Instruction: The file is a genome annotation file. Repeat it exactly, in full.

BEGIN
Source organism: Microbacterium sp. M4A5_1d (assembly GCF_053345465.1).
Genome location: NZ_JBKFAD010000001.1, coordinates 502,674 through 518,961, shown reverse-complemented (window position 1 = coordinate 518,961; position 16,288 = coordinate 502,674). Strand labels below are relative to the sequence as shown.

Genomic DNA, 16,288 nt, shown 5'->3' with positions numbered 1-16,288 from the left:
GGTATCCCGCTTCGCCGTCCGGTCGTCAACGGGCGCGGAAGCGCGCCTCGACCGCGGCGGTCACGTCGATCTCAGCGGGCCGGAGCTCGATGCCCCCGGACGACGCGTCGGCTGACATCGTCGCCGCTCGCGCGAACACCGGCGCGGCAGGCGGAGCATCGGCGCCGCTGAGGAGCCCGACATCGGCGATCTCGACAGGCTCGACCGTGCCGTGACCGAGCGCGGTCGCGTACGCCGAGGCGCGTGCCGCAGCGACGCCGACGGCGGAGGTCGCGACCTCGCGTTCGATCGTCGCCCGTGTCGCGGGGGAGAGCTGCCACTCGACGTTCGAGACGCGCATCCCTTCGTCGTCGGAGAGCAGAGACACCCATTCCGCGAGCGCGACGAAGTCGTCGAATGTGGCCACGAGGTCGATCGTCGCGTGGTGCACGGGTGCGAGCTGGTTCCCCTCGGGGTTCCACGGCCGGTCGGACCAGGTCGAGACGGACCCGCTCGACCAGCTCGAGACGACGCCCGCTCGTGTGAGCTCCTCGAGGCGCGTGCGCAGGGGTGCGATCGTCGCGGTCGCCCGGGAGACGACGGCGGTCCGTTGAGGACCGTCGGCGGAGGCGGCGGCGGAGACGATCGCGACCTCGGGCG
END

Source organism: Microbacterium sp. M4A5_1d (assembly GCF_053345465.1).
Genome location: NZ_JBKFAD010000001.1, coordinates 502,674 through 518,961, shown reverse-complemented (window position 1 = coordinate 518,961; position 16,288 = coordinate 502,674). Strand labels below are relative to the sequence as shown.

Genomic DNA, 16,288 nt, shown 5'->3' with positions numbered 1-16,288 from the left:
GGTATCCCGCTTCGCCGTCCGGTCGTCAACGGGCGCGGAAGCGCGCCTCGACCGCGGCGGTCACGTCGATCTCAGCGGGCCGGAGCTCGATGCCCCCGGACGACGCGTCGGCTGACATCGTCGCCGCTCGCGCGAACACCGGCGCGGCAGGCGGAGCATCGGCGCCGCTGAGGAGCCCGACATCGGCGATCTCGACAGGCTCGACCGTGCCGTGACCGAGCGCGGTCGCGTACGCCGAGGCGCGTGCCGCAGCGACGCCGACGGCGGAGGTCGCGACCTCGCGTTCGATCGTCGCCCGTGTCGCGGGGGAGAGCTGCCACTCGACGTTCGAGACGCGCATCCCTTCGTCGTCGGAGAGCAGAGACACCCATTCCGCGAGCGCGACGAAGTCGTCGAATGTGGCCACGAGGTCGATCGTCGCGTGGTGCACGGGTGCGAGCTGGTTCCCCTCGGGGTTCCACGGCCGGTCGGACCAGGTCGAGACGGACCCGCTCGACCAGCTCGAGACGACGCCCGCTCGTGTGAGCTCCTCGAGGCGCGTGCGCAGGGGTGCGATCGTCGCGGTCGCCCGGGAGACGACGGCGGTCCGTTGAGGACCGTCGGCGGAGGCGGCGGCGGAGACGATCGCGACCTCGGGCG